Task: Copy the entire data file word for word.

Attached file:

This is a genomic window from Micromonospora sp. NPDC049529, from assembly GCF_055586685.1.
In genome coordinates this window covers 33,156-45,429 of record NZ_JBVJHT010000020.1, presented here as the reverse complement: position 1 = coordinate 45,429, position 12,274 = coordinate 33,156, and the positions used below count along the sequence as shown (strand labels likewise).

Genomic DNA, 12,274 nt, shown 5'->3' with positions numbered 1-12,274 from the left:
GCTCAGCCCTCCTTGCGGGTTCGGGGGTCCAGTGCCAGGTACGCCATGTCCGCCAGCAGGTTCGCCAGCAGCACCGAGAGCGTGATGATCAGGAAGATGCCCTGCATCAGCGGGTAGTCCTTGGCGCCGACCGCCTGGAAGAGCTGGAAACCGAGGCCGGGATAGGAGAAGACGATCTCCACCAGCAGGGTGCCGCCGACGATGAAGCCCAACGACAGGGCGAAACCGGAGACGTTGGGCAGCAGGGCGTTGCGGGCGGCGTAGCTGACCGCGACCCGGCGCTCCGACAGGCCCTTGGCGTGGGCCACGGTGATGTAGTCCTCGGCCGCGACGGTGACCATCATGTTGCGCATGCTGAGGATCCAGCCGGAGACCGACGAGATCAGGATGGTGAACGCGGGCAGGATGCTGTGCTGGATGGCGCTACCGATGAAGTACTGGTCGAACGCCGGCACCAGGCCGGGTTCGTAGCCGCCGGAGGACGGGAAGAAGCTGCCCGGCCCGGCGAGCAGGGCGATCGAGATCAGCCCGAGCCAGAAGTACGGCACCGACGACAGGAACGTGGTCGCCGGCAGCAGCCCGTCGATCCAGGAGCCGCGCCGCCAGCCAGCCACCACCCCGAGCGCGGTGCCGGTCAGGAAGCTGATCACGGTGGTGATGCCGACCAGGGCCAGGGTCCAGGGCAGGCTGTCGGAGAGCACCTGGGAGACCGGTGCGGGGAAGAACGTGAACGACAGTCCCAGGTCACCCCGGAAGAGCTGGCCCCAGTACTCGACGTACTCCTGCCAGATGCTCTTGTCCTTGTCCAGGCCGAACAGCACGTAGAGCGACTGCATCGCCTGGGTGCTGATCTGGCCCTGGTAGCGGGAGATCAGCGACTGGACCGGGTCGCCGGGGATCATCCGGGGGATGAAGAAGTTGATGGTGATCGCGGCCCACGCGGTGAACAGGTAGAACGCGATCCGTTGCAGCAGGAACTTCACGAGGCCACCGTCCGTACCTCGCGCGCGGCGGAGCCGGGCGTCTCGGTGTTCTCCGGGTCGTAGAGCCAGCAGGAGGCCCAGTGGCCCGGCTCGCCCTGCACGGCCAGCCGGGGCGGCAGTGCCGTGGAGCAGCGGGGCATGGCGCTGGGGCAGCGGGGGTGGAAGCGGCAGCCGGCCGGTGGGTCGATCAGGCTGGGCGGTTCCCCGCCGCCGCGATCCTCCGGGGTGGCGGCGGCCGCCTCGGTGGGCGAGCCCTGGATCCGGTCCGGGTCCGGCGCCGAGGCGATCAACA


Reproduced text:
This is a genomic window from Micromonospora sp. NPDC049529, from assembly GCF_055586685.1.
In genome coordinates this window covers 33,156-45,429 of record NZ_JBVJHT010000020.1, presented here as the reverse complement: position 1 = coordinate 45,429, position 12,274 = coordinate 33,156, and the positions used below count along the sequence as shown (strand labels likewise).

Genomic DNA, 12,274 nt, shown 5'->3' with positions numbered 1-12,274 from the left:
GCTCAGCCCTCCTTGCGGGTTCGGGGGTCCAGTGCCAGGTACGCCATGTCCGCCAGCAGGTTCGCCAGCAGCACCGAGAGCGTGATGATCAGGAAGATGCCCTGCATCAGCGGGTAGTCCTTGGCGCCGACCGCCTGGAAGAGCTGGAAACCGAGGCCGGGATAGGAGAAGACGATCTCCACCAGCAGGGTGCCGCCGACGATGAAGCCCAACGACAGGGCGAAACCGGAGACGTTGGGCAGCAGGGCGTTGCGGGCGGCGTAGCTGACCGCGACCCGGCGCTCCGACAGGCCCTTGGCGTGGGCCACGGTGATGTAGTCCTCGGCCGCGACGGTGACCATCATGTTGCGCATGCTGAGGATCCAGCCGGAGACCGACGAGATCAGGATGGTGAACGCGGGCAGGATGCTGTGCTGGATGGCGCTACCGATGAAGTACTGGTCGAACGCCGGCACCAGGCCGGGTTCGTAGCCGCCGGAGGACGGGAAGAAGCTGCCCGGCCCGGCGAGCAGGGCGATCGAGATCAGCCCGAGCCAGAAGTACGGCACCGACGACAGGAACGTGGTCGCCGGCAGCAGCCCGTCGATCCAGGAGCCGCGCCGCCAGCCAGCCACCACCCCGAGCGCGGTGCCGGTCAGGAAGCTGATCACGGTGGTGATGCCGACCAGGGCCAGGGTCCAGGGCAGGCTGTCGGAGAGCACCTGGGAGACCGGTGCGGGGAAGAACGTGAACGACAGTCCCAGGTCACCCCGGAAGAGCTGGCCCCAGTACTCGACGTACTCCTGCCAGATGCTCTTGTCCTTGTCCAGGCCGAACAGCACGTAGAGCGACTGCATCGCCTGGGTGCTGATCTGGCCCTGGTAGCGGGAGATCAGCGACTGGACCGGGTCGCCGGGGATCATCCGGGGGATGAAGAAGTTGATGGTGATCGCGGCCCACGCGGTGAACAGGTAGAACGCGATCCGTTGCAGCAGGAACTTCACGAGGCCACCGTCCGTACCTCGCGCGCGGCGGAGCCGGGCGTCTCGGTGTTCTCCGGGTCGTAGAGCCAGCAGGAGGCCCAGTGGCCCGGCTCGCCCTGCACGGCCAGCCGGGGCGGCAGTGCCGTGGAGCAGCGGGGCATGGCGCTGGGGCAGCGGGGGTGGAAGCGGCAGCCGGCCGGTGGGTCGATCAGGCTGGGCGGTTCCCCGCCGCCGCGATCCTCCGGGGTGGCGGCGGCCGCCTCGGTGGGCGAGCCCTGGATCCGGTCCGGGTCCGGCGCCGAGGCGATCAACA